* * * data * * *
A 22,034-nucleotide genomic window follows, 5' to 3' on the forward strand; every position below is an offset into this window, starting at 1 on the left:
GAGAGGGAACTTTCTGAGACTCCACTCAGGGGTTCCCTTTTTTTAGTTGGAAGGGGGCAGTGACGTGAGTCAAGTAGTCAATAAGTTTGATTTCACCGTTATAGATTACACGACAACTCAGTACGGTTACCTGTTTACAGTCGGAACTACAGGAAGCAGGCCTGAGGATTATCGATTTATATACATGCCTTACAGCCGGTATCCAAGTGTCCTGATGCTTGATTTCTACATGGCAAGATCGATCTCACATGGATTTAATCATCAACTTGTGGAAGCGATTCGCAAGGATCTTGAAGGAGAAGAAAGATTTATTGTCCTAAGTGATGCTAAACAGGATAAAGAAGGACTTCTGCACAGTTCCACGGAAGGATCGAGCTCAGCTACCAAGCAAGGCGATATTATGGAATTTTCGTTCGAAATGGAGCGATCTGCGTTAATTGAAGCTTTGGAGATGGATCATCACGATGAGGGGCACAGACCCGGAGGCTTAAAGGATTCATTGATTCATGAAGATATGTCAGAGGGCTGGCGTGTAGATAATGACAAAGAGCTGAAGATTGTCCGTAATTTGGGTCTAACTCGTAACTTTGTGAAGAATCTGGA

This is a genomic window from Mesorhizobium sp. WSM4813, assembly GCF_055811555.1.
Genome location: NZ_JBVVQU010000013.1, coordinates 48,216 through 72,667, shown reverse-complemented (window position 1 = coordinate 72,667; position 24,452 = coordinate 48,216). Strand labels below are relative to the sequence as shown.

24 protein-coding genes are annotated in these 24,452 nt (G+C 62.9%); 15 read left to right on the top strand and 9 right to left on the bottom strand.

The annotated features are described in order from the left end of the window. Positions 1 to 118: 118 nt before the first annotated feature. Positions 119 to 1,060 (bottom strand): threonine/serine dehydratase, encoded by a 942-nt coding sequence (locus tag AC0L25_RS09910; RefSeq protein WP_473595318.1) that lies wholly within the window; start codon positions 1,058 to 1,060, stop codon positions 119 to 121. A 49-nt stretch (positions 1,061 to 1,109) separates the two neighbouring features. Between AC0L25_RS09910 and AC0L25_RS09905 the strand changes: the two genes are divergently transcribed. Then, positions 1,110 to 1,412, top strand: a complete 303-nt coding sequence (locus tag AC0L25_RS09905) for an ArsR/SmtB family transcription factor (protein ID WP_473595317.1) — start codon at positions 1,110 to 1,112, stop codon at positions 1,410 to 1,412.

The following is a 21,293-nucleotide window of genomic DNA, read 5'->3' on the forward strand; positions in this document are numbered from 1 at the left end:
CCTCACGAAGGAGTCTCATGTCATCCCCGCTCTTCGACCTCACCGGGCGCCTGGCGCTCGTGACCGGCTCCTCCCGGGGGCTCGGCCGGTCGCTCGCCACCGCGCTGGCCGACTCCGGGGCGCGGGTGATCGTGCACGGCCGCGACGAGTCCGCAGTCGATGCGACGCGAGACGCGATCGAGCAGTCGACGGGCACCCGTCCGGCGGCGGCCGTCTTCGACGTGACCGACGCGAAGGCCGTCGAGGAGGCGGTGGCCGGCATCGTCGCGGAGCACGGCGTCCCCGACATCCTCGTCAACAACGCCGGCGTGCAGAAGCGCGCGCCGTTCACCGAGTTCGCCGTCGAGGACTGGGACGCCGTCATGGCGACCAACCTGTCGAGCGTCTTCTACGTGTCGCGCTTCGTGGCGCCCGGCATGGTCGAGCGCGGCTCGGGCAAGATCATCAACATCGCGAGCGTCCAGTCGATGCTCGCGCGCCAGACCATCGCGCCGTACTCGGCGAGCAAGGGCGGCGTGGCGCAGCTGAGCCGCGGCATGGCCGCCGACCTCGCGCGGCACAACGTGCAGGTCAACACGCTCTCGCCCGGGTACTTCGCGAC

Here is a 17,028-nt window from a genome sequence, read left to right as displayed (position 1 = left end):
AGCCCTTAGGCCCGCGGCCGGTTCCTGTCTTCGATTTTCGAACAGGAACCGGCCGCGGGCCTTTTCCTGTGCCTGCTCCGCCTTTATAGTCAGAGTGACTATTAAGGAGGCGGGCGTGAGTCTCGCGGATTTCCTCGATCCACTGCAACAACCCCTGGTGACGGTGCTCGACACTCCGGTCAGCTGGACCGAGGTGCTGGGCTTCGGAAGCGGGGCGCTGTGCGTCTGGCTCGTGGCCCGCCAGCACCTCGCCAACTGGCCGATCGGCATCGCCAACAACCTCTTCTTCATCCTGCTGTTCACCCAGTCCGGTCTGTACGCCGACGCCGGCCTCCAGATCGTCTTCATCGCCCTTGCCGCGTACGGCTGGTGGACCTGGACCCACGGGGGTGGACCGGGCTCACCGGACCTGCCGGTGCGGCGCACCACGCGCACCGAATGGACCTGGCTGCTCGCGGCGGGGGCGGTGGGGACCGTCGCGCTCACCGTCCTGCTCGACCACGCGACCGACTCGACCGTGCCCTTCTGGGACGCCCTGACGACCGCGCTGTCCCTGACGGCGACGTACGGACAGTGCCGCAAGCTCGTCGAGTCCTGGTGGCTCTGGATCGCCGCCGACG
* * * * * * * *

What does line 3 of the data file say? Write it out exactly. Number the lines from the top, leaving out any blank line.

This is a genomic window from Mesorhizobium sp. WSM4813, assembly GCF_055811555.1.